ACT's 'Hamlet' Lets A Veteran Classical Actor Shine, If Perhaps A Bit Too Late

ACT's 'Hamlet' Lets A Veteran Classical Actor Shine, If Perhaps A Bit Too Late

  Dan Hiatt (l) as Polonius and John Douglas Thompson as Hamlet. Photo courtesy of ACT.

Dan Hiatt (l) as Polonius and John Douglas Thompson as Hamlet. Photo courtesy of ACT.

The role of Hamlet is a holy-grail, bucket-list thing for many actors eager to prove they can command a stage for over three hours and convincingly deliver the many famous soliloquies of the brooding Danish prince. More than any other Shakespearean role, Hamlet is a test of virtuosity as well as endurance, with a character who oscillates between grief, cunning, humor, rage, love, vengeance, madness, and pathos, and back again, and again, in the play's long five acts. For actor John Douglas Thompson, the role has apparently always been something he wanted to tackle, with Othello, Antony, and Julius Caesar's Cassius already under his belt, and ACT Artistic Director Carey Perloff — who is stepping down from the role after this, her final season — jumped at the chance to give Thompson a stage on which to play the tortured Dane.

ACT's Hamlet is well staged and adequately paced despite its typically daunting length — as written, the play would take over four hours to perform, and it's often cut down as it was here, in this case to three hours, not counting the intermission. And Perloff, as director, takes pleasure in teasing out the many moments of levity in Shakespeare's most complex tragedy. ACT veteran Dan Hiatt plays Polonius with plenty of bowtie-tweaking pompousness and farcical physical comedy; likewise does ACT company member Anthony Fusco, slightly miscast here as Horatio, bring his characteristic querying tone and amused skepticism to his role as Hamlet's closest confidant. And ACT company member Dominique Lozano is flippant and almost comically oblivious as Gertrude — almost too much so — until she's confronted by her son late in the play.

The versatile set design by David Israel Reynoso feels appropriately apocalyptic and industrial, and he uses a simple set of retractable sheer curtains to depict transitions between interior and exterior — Perloff says she wanted something inspired by places like Fukushima and Chernobyl, "places pitting the vulnerability of humanity against the toxicity of the world." The result is a soaring, foreboding set of concrete-textured walls, a fortress that doubles as an asylum, and an abandoned, contaminated nuclear power plant. (In keeping with that theme, they employ the sound of a Geiger counter every time the Ghost enters.)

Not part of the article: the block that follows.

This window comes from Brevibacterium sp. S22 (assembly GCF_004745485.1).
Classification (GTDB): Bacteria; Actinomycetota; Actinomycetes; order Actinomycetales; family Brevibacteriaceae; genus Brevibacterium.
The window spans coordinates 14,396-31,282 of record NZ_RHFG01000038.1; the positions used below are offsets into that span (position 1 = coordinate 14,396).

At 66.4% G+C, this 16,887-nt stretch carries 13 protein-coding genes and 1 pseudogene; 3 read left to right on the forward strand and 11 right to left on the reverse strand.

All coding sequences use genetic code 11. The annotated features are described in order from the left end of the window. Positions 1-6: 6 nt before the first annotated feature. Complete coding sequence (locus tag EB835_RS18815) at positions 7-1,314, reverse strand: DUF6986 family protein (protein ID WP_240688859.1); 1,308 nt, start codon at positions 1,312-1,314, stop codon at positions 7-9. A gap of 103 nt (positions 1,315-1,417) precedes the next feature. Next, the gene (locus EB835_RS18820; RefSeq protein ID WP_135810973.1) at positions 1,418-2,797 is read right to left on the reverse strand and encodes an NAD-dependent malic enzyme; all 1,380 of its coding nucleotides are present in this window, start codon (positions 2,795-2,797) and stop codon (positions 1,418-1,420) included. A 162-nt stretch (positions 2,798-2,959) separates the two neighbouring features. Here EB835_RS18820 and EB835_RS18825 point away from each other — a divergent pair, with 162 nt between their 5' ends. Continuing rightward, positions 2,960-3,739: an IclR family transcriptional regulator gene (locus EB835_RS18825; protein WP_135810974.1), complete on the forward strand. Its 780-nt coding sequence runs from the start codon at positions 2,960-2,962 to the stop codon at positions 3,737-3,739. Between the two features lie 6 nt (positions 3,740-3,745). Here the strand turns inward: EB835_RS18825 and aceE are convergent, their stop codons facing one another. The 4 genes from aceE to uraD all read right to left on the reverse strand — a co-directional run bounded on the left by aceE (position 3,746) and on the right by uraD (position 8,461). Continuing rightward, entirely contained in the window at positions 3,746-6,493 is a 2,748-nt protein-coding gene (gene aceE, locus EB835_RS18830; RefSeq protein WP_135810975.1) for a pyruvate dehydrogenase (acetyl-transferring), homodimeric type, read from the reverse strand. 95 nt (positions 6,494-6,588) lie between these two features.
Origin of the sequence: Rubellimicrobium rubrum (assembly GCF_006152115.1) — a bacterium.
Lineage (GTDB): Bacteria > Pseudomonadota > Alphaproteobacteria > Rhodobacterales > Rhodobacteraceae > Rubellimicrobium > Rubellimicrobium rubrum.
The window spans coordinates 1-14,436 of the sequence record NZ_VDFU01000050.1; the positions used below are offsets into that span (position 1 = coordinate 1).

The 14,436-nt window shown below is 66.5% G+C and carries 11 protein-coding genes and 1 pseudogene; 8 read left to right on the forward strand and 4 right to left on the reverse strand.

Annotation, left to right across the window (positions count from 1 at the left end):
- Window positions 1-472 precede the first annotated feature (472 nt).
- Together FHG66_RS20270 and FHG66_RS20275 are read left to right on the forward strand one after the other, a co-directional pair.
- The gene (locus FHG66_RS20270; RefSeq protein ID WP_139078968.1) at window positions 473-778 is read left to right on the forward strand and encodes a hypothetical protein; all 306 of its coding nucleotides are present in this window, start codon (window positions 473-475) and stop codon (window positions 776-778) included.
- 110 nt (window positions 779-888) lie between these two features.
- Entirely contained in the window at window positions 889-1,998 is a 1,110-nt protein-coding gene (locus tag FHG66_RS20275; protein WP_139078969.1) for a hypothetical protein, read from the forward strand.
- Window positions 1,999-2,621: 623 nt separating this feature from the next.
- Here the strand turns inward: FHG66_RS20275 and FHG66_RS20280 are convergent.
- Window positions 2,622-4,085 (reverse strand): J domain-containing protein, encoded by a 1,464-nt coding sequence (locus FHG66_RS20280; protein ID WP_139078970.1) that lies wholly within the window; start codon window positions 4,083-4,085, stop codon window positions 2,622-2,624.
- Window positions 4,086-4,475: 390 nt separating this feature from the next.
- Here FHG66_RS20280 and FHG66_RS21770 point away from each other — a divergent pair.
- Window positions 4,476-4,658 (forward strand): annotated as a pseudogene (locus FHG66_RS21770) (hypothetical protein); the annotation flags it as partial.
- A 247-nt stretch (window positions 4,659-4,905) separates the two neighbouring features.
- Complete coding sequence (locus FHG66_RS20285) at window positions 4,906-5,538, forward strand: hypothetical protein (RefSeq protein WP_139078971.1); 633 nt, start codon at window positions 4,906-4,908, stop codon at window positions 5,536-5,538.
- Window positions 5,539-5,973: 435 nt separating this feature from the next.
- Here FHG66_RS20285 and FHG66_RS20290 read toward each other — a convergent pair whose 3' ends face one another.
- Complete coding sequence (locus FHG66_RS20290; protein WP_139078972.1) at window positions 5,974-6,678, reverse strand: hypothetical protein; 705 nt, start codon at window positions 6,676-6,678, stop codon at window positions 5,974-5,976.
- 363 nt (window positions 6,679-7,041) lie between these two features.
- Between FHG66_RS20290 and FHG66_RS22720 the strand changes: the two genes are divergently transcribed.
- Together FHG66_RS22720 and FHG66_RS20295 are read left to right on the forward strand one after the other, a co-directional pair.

Possibly the most powerful scene and most effective performance in the production comes in the second half, from Rivka Borek as Ophelia. The ACT MFA candidate is riveting as she portrays Ophelia's descent into madness, moreso than I've ever seen in a stage production — and Perloff's choice to have her don one of her dead father's suits and use a "bouquet" of his bowties for the famous monologue about rosemary and other herbs is an effective and clever one.

But coming back to Thompson's Hamlet: While he is eminently watchable and convincing during many moments in the play, using admirable restraint throughout the character's most well known soliloquies and his ultimate breakdown, I kept feeling distracted by one inescapable thing that is no fault of his. While tons of actors of all ages, many older than Thompson, have played this role for all the reasons I laid out above, I can't say I see it as a role that stands up to age-blind casting. Hamlet is a young prince, still in touch with college friends, prone to the fits of petulance, rage, and moral absolutism that one expects from a man in his twenties or early thirties (the text suggests the character is about 30, but possibly younger). Physically, too, this is a role that requires an actor to bounce, run, and jump all over the stage, and at 53 years old, Thompson is at best a capable Hamlet, just not always a believable one. Also, his voice came off as even slightly hoarse — perhaps just from rehearsing and performing the role in previews in recent days — which added to the distraction. As his father's ghost and his villainous uncle Claudius, Steven Anthony Jones does convincing work as Thompson's elder, but just given the fact that audiences most recently saw Thompson portraying a 70-year-old Louis Armstrong in Satchmo At The Waldorf, I feel like it shouldn't go unsaid that playing the 30-year-old Hamlet requires a bit too much suspension of disbelief.

Theatergoers new to Hamlet are still likely to enjoy this production, especially with the care that's given to highlighting Shakespeare's language, and the many, many turns of phrase that are now woven into English idiom, like "my mind's eye," "woe is me," and "heart of hearts" that originated with this important play. Also, Perloff and dramaturg Michael Paller stayed truer to Shakespeare's end for the play than many do when making cuts, ushering in Hamlet's foil, Fortinbras, prince of Norway, who gets the final words (though as usual, the subplot about Fortinbras avenging his own father's death through war gets a little bit lost in the shuffle of all the main characters getting killed).

Perloff says she pulled Hamlet off the shelf the day after last November's election, "longing to make sense of this altered world by reading something truly great," and she says she was "struck by the frightening resonance to our own time." As Polish theater critic Jan Kott has written, "Hamlet is like a sponge. It immediately absorbs all the problems of our time." This Hamlet does that and then some, in a contemporary fashion, though without any overt gestures — it's a Hamlet outside of time, loyal to the language and as natural sounding as it can be, and it's an auspicious beginning to Perloff's swan song.

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